Behind the Numbers

Asking the Right Question

Asking the Right Question

Scott Clement is the polling analyst for the Washington Post. The poll-watcher analysis series on American public opinion on foreign policy is cross-posted at the Behind the Numbers blog.

"Lies, damn lies and statistics" is a jab sometimes aimed at political polls, and in the complicated business of foreign policy polling there’s plenty for people to argue over.

Seventy-five percent of Americans see Israel as a friend or an ally. Thirty-seven percent think the United States was right to get involved in Libya last year. Fifty-nine percent believe China poses a major economic threat to the nation.

All these numbers come from polls in the past year, but can they be trusted? And since most Americans aren’t foreign policy wonks, are these results even meaningful? And what about when polls show contradictory findings — like on what to do about Iran’s nuclear threat?

Let’s start with the good news. By and large, polls boast a strong record of accuracy and there’s evidence that poll respondents are doing their part as well. "The public has meaningful opinions on foreign policy issues like domestic issues," says Robert Y. Shapiro, a political science professor at Columbia University, at least where respondents possess a "minimum amount of information on which to base their opinions." Even on issues where there is very little public debate (like, say, on U.S. democracy promotion in Central Asia), poll results in the aggregate can represent a meaningful reaction to a policy.

This is often the case with foreign policy issues, about which few have ruminated laboriously and even fewer know all the facts. The wording of a given question plays a big role in framing the way poll respondents think about the issue and, thus, their answers. Even balanced questions sometimes get varying results, making it difficult to sort out what the public actually wants.

Take the latest controversy over Iran’s nuclear buildup. Americans said by nearly 2 to 1 in a Pew survey this month that it is more important to "prevent Iran from developing weapons, even if it means taking military action" than to "avoid military conflict, even if Iran may develop nuclear weapons." One could read this result as an implicit call to arms.

But a contemporaneous CNN/ORC poll found just 17 percent supporting "military action right now." Some 60 percent of those polled favored "economic and diplomatic efforts" and an additional 22 percent supported "no action at all. This poll, then, gives the sense that an invasion is remarkably unpopular.

The poll discrepancy may be driven by two underlying attitudes. The American public is quite averse to joining in another military conflict — nearly six in 10 respondents in a 2011 Pew poll said that "good diplomacy is the best way to ensure peace." But Americans also see Iran as a serious security threat – 88 percent of voters said as much in a November Quinnipiac University poll.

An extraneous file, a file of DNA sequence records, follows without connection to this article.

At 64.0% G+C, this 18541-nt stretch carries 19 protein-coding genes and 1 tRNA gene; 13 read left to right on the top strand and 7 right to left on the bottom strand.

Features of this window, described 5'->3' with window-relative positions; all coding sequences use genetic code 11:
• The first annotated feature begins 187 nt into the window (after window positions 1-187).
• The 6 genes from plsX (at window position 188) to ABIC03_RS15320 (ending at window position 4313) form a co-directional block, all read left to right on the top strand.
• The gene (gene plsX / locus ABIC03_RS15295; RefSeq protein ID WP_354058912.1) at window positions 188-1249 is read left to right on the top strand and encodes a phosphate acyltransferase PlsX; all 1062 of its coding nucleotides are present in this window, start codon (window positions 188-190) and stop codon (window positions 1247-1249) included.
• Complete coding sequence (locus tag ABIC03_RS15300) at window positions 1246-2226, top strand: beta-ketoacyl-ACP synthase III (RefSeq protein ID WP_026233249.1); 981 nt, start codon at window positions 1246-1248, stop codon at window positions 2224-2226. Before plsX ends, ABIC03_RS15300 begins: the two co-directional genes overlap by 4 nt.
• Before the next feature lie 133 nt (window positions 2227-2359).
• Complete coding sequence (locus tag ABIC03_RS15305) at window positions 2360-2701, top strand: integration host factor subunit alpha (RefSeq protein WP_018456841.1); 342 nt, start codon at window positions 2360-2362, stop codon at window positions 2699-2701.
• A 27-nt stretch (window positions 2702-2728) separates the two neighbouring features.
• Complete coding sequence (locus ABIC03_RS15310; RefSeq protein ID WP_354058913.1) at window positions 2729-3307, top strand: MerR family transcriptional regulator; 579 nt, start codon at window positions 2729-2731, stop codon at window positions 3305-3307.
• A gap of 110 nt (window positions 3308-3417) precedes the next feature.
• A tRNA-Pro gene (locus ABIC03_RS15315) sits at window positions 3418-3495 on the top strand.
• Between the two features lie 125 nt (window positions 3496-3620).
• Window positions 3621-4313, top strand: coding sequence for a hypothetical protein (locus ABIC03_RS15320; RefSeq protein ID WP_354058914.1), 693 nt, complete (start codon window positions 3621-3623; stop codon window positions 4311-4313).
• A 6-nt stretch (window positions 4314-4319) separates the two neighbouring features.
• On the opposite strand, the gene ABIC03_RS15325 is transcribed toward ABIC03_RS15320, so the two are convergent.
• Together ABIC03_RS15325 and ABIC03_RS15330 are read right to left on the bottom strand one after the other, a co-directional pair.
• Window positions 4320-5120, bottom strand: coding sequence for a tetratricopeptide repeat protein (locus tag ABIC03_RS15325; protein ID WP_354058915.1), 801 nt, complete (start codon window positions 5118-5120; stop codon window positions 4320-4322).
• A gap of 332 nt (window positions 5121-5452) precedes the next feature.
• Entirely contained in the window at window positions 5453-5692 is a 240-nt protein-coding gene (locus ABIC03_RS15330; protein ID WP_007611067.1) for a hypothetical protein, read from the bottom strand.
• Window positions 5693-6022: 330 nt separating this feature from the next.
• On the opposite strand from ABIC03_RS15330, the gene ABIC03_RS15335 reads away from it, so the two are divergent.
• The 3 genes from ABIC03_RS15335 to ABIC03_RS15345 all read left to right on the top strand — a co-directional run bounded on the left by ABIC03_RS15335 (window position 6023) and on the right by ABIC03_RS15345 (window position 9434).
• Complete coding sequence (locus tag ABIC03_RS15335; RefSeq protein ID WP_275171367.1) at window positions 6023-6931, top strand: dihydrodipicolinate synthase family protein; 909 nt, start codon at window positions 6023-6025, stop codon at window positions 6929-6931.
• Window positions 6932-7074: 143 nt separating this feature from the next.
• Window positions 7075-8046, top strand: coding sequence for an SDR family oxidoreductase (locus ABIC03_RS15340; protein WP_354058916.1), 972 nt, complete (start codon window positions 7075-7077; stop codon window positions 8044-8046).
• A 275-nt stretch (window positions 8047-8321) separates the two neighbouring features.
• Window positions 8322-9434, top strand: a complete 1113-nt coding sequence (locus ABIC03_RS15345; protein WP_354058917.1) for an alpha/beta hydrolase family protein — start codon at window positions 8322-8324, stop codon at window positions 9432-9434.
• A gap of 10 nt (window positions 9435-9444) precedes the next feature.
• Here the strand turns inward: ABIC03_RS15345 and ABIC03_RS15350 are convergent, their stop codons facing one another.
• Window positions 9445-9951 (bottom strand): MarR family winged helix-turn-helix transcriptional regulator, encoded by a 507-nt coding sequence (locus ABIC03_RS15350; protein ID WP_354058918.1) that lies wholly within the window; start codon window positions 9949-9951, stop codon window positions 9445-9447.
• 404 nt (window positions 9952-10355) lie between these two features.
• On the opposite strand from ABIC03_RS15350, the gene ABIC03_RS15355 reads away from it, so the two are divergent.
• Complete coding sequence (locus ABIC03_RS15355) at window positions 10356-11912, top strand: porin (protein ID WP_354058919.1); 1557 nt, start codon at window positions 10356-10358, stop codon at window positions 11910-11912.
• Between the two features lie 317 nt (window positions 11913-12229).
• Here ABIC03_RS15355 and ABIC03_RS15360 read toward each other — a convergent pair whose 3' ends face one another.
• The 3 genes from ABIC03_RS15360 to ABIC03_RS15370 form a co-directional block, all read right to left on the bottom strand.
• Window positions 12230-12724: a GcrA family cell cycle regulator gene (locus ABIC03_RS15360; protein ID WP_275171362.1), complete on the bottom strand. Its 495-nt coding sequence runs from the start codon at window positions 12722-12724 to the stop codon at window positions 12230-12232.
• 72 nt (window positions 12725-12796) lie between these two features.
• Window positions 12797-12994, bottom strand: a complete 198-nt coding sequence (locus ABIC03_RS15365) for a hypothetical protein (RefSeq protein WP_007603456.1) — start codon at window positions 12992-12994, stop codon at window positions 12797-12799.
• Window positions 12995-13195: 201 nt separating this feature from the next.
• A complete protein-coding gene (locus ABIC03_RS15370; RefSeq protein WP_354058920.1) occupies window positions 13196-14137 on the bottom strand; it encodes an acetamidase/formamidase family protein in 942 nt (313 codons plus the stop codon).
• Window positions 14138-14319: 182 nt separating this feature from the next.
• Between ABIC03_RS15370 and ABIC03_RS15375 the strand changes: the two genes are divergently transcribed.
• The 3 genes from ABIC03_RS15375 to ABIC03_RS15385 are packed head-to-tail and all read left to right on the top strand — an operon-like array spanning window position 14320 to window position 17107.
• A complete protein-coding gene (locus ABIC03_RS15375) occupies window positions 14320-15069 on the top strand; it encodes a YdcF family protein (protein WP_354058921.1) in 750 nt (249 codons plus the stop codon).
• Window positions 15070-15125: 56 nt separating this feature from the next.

What gives? "It’s a question of how the issue is framed," says Shapiro. The public picks diplomacy when the question is framed as a choice between going to war with Iran and a solution by other means. But most prefer action when the choice is between "avoiding conflict" and allowing Iran to obtain nuclear weapons.

This calculus is colored by the nation’s doubts that diplomacy is working. A majority of voters saw economic sanctions against Iran as an ineffective deterrent in a November Quinnipiac poll. Nevertheless, over half the public at that time still believed that Iran threat could be contained with diplomacy, according to a CBS News poll.

How the public responds is affected by information coming from political leaders, says Shapiro, and people use this as a shortcut to forming their own beliefs. He notes that conservatives have made arguments for using military force with Iran. And, of course, nearly all the GOP presidential candidates talk tough when it comes to Iran. It’s no surprise, then, that Republicans (who are largely conservative) are most supportive of military action in both the Pew and CNN polls.

The Obama administration, meanwhile, has been more inclined to speak softly and carry a big stick while it puts diplomatic and sanctions pressure on Tehran. Thus, Democrats are more positive toward sanctions and less keen on taking on Iran militarily.

There also may be a machismo factor to issues of war and peace, at least for presidential contenders. Just over half the public called Obama a strong leader in a January Washington Post-ABC News poll, and Republican presidential contenders have hammered Obama for not being tougher with Iran, clearly sensing weakness. The next nine months will tell whether that line of attack is potent of not.